‘Many adolescents are very frightened about their orientation’
Members of Russia’s LGBT network say the new law is inciting violence
A protester holds up a placard during a demonstration against Russia’s anti-gay legislation near Downing Street in London. Photograph: Andrew Winning/Reuters
Russia’s law on “propaganda of non-traditional sexual relations to minors” commonly known in as the “gay propaganda” law does not ban all conversations on homosexuality as claimed by some western critics but, according to Tatyana Glushkova, it is so wide-ranging that even the two members of the Russian parliament who introduced the law could find themselves in breach of their own legislation.
Glushkova, a lawyer who advises LGBT clients and is a member of Russia’s LGBT network, pointed to a hypothetical situation in which deputies Yelena Mizulina and Olga Batalina discuss their law on TV. If they did so at a time when viewing by under 18s was endorsed by the TV station they could, technically at least, face a hefty fine.
Any public discussion on homosexuality that can be seen or heard by children would be in breach of the law so those who organise workshops on the issue have to ensure that they are confined to adults and that no one under 18 can stray into the attendance.
So far no one has been found guilty under the controversial law but that has not stopped police harassment of gays on the streets of Russian cities. Glushkova cited three cases.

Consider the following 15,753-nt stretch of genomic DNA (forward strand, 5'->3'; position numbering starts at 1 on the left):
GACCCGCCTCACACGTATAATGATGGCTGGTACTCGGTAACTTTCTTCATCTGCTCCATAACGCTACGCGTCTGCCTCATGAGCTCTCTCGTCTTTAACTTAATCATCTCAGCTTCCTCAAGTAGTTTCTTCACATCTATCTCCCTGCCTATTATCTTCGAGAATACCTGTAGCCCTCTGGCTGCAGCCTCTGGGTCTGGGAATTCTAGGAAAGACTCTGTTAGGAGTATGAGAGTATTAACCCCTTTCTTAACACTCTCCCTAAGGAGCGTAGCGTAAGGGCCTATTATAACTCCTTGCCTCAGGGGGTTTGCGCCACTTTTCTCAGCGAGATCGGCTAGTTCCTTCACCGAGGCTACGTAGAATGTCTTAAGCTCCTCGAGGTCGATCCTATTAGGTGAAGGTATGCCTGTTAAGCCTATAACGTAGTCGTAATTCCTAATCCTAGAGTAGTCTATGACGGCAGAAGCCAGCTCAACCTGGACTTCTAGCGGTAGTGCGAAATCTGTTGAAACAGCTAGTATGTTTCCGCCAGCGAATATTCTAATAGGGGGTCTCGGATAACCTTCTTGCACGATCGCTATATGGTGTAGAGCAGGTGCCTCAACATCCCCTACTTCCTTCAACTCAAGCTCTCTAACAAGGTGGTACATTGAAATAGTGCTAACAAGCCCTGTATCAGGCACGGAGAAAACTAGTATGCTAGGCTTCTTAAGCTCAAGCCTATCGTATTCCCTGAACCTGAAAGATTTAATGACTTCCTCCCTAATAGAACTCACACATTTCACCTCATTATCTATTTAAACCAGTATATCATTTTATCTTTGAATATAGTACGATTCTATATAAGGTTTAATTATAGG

In July in Moscow near the Children’s Library an activist held up a poster with the message “It’s normal to be gay.” He was taken to a police station and held for six hours even though police were only permitted to hold him for three. He was then charged under the new law and also accused of holding a public meeting without permission.
The next step in the process under Russian law was the sending of a “protocol” (a report of the incident) to a judge. In this case the protocol was rejected by the judge on a technicality. In the Volga city of Kazan, which has a largely Muslim population, an activist displayed an anti-homophobia poster and was taken into custody. What happened after that is not clear but no further action has been taken and the judge has up to a year to decide on whether to accept the police report or not.
In Murmansk in northern Russia a Dutch LGBT television crew interviewed a 16-year-old boy without knowing his age. Their video recording was seized by police and they were summoned to appear in court. The Dutch crew arrived in court at the appointed time and were met by the judge’s assistant who said: “What are you doing here. Go away.”
The law is a very new one but even at this early stage a pattern appears to be emerging of police taking action and judges shying away from decisions.